United Bank Africa
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Driving Exponential Change Through Skills Transfer

By Wanjira Kamwere

Wanjira Kamwere

Despite increased economic and social volatility people can breathe a sigh of relief thanks to advances in technology. Wanjira Kamwere, Business Development Manager and Program Lead, Myskills4Afrika – Microsoft. explains how through the Microsoft MySkills4Afrika programme, the organisation which was recently awarded a Halo Award: North America’s highest honor for corporate social initiatives and cause marketing, has formalised a route for staff to indulge this instinct.

The news headlines may paint a scary picture of inequality, patchy education, and social disconnection but many people and programmes are making a real difference every day – one person, or one intervention at a time. Scratch below the ‘breaking news’ surface, and we see improved health and life expectancy almost across the board, and technology is shepherding in a new era of information, connection, social impact, and efficiency. As Microsoft founder Bill Gates told The New York Times, “That ‘things getting better’ is the greatest story that no one knows”.

 

Advances in technology mean that we are smart, mobile and agile in our jobs, so that we can spend more time with our families, and collaborate and share our skills with people around the world. On an even more micro level, people are exhibiting a global mindset – one that focuses on empathy, collaboration, and our shared humanity.

 

At Microsoft, we strive to bring our corporate mission to life – to empower every person and organization on the planet to achieve more – and it attracts like-minded people to us.  The famous Indian activist Ghandi once said : “Be the change you want to see in the world”- we believe that through the MySkills4Afrika programme, we have formalized a route for our staff to step forward and be that change.

 

MySkills4Afrika is a volunteer initiative at its core – pairing organizations that need support directly with Microsoft employees from around the world who have the right skills to meet those needs. Through MySkills4Afrika, Microsoft employees have made a lasting impact by transferring innovation, business, and technical skills to local practitioners in the parts of the world that have the most to gain from embracing them – and in the process, employees are inevitably transformed and inspired by the experience.

 

One illuminating example of this is the work MySkills4Afrika volunteer Abiodun Awojobi has done in Nigeria with four key non-governmental organisations (NGOs): Junior Chambers International, United for Education Foundation, Tony Elumelu Foundation, and Technology for Sustainable Development.

 

With each nonprofit, US-based Awojobi and Nigeria’s philanthropies lead Olusola Amusan worked with the local educators, leaders, and IT teams to best use Microsoft technology to achieve their goals. His work included upskilling people, as well as consulting with technical members of the local teams to create automations that help them lower operational time and costs involved in their critical NGO work. In addition to skills-building, Awojobi also helped the NGOs towards their strategic objectives to reach more beneficiaries than otherwise possible.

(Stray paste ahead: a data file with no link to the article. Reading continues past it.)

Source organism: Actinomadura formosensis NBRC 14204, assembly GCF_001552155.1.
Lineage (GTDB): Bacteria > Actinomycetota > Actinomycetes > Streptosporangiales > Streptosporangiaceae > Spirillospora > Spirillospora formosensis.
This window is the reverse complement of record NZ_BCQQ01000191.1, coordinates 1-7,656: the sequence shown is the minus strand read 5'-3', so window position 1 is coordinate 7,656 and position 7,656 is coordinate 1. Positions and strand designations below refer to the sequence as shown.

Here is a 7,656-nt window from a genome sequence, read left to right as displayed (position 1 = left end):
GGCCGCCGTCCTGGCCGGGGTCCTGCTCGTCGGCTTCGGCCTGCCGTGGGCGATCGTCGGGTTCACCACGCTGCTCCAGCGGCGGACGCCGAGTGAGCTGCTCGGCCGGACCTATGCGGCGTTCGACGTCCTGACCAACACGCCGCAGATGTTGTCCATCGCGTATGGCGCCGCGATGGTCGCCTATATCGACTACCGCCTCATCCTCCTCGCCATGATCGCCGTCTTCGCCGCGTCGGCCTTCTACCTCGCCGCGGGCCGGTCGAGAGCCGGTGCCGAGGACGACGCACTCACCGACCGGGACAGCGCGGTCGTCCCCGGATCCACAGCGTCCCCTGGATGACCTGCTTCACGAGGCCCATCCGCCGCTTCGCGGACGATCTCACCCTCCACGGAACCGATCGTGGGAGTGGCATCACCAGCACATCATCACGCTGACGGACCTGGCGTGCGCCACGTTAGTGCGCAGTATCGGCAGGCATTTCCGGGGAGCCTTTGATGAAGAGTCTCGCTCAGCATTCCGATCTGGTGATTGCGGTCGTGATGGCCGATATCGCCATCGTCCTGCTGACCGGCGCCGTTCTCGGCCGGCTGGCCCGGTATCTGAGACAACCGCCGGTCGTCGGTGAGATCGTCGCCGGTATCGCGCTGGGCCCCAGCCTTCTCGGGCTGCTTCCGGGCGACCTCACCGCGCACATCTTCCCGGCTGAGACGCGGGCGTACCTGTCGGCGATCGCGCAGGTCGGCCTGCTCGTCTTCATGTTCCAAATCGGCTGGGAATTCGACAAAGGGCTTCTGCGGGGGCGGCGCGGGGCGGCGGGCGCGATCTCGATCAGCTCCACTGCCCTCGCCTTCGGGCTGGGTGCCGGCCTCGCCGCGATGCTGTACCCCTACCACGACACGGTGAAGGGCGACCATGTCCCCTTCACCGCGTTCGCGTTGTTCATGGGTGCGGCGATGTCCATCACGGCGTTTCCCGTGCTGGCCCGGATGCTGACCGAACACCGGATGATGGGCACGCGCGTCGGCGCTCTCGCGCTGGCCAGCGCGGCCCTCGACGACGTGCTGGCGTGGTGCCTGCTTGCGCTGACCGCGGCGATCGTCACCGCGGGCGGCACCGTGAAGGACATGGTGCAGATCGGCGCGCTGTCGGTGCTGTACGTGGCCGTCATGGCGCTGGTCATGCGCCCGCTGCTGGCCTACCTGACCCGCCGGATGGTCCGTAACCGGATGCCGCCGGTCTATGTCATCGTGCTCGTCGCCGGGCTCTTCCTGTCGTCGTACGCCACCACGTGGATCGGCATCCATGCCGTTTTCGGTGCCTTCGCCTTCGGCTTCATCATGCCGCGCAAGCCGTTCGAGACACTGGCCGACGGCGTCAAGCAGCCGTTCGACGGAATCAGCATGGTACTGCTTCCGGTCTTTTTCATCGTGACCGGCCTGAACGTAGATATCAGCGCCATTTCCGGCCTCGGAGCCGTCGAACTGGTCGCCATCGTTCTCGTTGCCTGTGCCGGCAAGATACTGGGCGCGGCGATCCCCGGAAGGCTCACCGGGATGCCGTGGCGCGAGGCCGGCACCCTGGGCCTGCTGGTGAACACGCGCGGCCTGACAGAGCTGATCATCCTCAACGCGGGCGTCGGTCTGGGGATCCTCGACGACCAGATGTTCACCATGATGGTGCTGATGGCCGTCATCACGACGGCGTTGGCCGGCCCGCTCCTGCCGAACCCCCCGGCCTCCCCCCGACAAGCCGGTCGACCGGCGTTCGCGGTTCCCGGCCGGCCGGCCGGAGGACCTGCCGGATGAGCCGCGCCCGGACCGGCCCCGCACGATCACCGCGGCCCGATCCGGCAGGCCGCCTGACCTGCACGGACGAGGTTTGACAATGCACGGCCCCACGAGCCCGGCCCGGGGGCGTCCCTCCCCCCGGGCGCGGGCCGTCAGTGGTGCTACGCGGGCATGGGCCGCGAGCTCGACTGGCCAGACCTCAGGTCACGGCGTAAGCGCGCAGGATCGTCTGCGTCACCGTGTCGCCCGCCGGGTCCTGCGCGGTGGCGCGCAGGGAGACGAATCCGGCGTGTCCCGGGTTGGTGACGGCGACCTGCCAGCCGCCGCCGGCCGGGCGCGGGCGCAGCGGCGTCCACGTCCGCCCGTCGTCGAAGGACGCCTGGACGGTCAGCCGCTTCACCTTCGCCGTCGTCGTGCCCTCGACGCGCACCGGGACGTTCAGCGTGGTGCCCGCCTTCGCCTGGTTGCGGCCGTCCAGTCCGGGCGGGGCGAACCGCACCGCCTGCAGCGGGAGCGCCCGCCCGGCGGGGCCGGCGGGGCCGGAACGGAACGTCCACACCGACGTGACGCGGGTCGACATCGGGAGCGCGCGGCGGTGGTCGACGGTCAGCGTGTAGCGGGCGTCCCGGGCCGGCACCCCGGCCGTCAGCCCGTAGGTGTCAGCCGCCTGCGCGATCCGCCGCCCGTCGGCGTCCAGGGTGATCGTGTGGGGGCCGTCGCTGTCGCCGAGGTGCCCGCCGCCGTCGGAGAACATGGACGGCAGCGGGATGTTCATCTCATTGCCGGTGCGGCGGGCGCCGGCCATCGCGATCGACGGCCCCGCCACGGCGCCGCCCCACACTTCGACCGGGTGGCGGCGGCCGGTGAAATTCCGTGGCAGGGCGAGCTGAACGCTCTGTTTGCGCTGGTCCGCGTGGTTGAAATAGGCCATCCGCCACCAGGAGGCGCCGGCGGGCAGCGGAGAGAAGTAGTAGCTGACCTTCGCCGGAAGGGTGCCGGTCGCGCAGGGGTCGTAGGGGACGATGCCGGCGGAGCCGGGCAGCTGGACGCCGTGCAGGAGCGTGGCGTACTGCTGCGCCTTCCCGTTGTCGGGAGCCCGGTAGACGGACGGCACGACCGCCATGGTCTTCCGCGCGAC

Awojobi’s volunteer story is emblematic of the impact of MySkills4Afrika: Local organizations are able to reach objectives not otherwise possible and creates a pathway for sustainable growth.

 

This is why we are so proud that this particular project is getting the amplification it deserves – so we can promote it to more Microsoft employees and more African recipient organisations. In fact, we just received a renowned Halo Award in this regard. The Halo Awards are North America’s highest honor for corporate social initiatives and cause marketing. Microsoft received a silver award in the Employee Engagement (Skilled Volunteering) category, awarded at the Engage for Good Conference in Chicago on May 24, 2018. It’s a real feather in the cap for a small team making a large impact: Awojobi’s work above is only the tip of the iceberg.  In the last fiscal, over 125 MySkills4Afrika volunteers worked directly with 2,000 people across 224 organizations, impacting thousands of end-beneficiaries

 

As Engage for Good President David Hessekiel recently said, “The Halo Awards were created to acknowledge best in class corporate social impact programs. This year’s winners are a fantastic representation of the effective and innovative ways companies and causes can work together to create meaningful business and social returns.”

 

So, we know that doing good creates ripples and leads to more good. In fact, the immediate benefits of the MySkills4Afrika programme are two sided: Not only do the recipient organisations win, but Microsoft employees get world-class leadership development experiences, and we have solid data on the fact that it promotes job satisfaction and personal pride. Volunteers develop as globally minded and innovative leaders, and help Microsoft gain insights to the specific needs in the continent, so that we can develop further products that solve real-world problems for their users. Then, within the next broader ring of influence, these newly upskilled organisations bring measurable change and digital growth to their communities. In this way, positive change is exponential.